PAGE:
South Australian Premier Jay Weatherill officially opened Adelaide Convention Centre's East Building on Wednesday following a $397 million redevelopment.
The upgrade was delivered in two stages, with the first stage –
expanding the centre westwards – completed in March 2015.
The completion of the East building, stage two of the redevelopment, replaced the original Plenary Building built in 1987.
Both stages were delivered by architecture and design firm Woods Bagot, as part of a multi-disciplinary consortium including Lendlease, Aurecon, Bestec and Thinc Projects.
Each building was designed to operate as a standalone facility with its own dedicated entrance or combined to function as one dynamic venue, "entirely connected to the city it serves".
Adjacent to business, cultural, medical research and entertainment precincts, the location of the Centre is positioned to showcase Adelaide’s riverbank and parklands.
Woods Bagot Director Thomas Masullo said the narrative of the new building celebrates a sense of place by creating a memorable guest experience.
“Adelaide’s advantage in the conference and events sphere required a centre that marries the experience of the state with the talent of the city. Together the ensemble of buildings complete a visitor experience that is completely South Australian.”
The stage 2 east building incorporates numerous internal moving parts to maximise the flexibility of the facility and provide many different configurations and sizes of event space. Features include operable walls, two 320-seat rotating auditoriums and hinged, tiered seating that when lifted, reveals a flat floor for exhibitions or banquets.
Engineered and built in Australia, the Centre’s rotating seating drums are a first of their kind in the region.
Adelaide Convention Centre Chief Executive Alec Gilbert said the new buildings will enable the centre to cater and bid for more events and larger events, which in turn will generate significant economic and cultural benefit for South Australia.
The Adelaide Convention Centre has generated around $960 million over the last two decades in economic benefits to South Australia from delegate spend and associated tourism, according to South Australian Department of Planning, Transport & Infrastructure. It consistently self funds its operations and provides significant annual return to government while becoming a major part of the city’s “postcard image”.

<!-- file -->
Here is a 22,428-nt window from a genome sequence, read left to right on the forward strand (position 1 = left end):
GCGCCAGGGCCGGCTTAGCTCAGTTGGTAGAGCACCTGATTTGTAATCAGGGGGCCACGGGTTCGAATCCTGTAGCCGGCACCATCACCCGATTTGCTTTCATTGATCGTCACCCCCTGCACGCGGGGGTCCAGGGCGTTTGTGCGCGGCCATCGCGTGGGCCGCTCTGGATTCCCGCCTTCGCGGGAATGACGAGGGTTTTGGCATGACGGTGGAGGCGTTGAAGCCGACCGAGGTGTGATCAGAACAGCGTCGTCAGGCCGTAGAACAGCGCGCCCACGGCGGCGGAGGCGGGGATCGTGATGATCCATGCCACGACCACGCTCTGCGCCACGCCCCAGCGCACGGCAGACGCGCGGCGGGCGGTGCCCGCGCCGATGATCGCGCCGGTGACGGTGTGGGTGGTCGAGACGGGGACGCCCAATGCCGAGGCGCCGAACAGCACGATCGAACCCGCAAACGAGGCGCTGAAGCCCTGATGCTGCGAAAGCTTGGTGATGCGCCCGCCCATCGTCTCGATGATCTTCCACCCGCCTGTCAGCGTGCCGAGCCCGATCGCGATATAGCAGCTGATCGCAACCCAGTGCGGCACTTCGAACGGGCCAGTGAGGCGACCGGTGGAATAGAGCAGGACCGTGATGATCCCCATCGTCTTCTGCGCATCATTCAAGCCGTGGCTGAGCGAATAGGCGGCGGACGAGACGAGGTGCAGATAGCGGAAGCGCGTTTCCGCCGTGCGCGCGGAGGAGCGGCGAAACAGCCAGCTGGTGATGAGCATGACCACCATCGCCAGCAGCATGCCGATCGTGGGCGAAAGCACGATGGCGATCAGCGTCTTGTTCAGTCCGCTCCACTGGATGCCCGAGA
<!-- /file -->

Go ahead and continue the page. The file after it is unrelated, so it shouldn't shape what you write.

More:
"Our investment in the expansion and renewal of the Adelaide Convention Centre is expected to bring an extra $1.92 billion into the state's economy over the next 25 years," premier Jay Weatherill said.
Woods Bagot Senior Associate Simon Tothill said the design showcases a landscape formed over half a billion years.
“While the West Building was inspired by the dramatic geology and colours of the nearby Flinders Ranges, the weathered organic shape of the new East Building reflects the weathered contours of the Remarkable Rocks on Kangaroo Island.” he said.
The zinc cladding that wraps the form of the East Building was refined in a façade system developed for this project in South Australia. More than 10,000 individually hand-formed zinc tiles cover the building’s exterior, their soft red pigments referencing the rocky outcrops of the regional landscape.
With a concept derived from the cross-section of a South Australian rock that opens to reveal its inner beauty and character, the tactile interior form is in contrast to the smooth, weathered exterior.
The interiors scheme captures the experience of South Australia’s outback region, referencing an orange sunset and sparkling night sky. The latter is showcased by an aerial ‘Starry Night’ backdrop, which is comprised of more than 35,000 twinkling fibre optic lights.
Another highlight of the Centre’s redevelopment is the installation of a dramatic skyway, which connects the venue’s three buildings at an upper level, providing panoramic views of the Riverbank.
Sustainability principles was integrated throughout the design process, with energy management systems combined with state-of-the-art smart LED lighting systems delivering a building with 27 per cent lower energy consumption than the original building.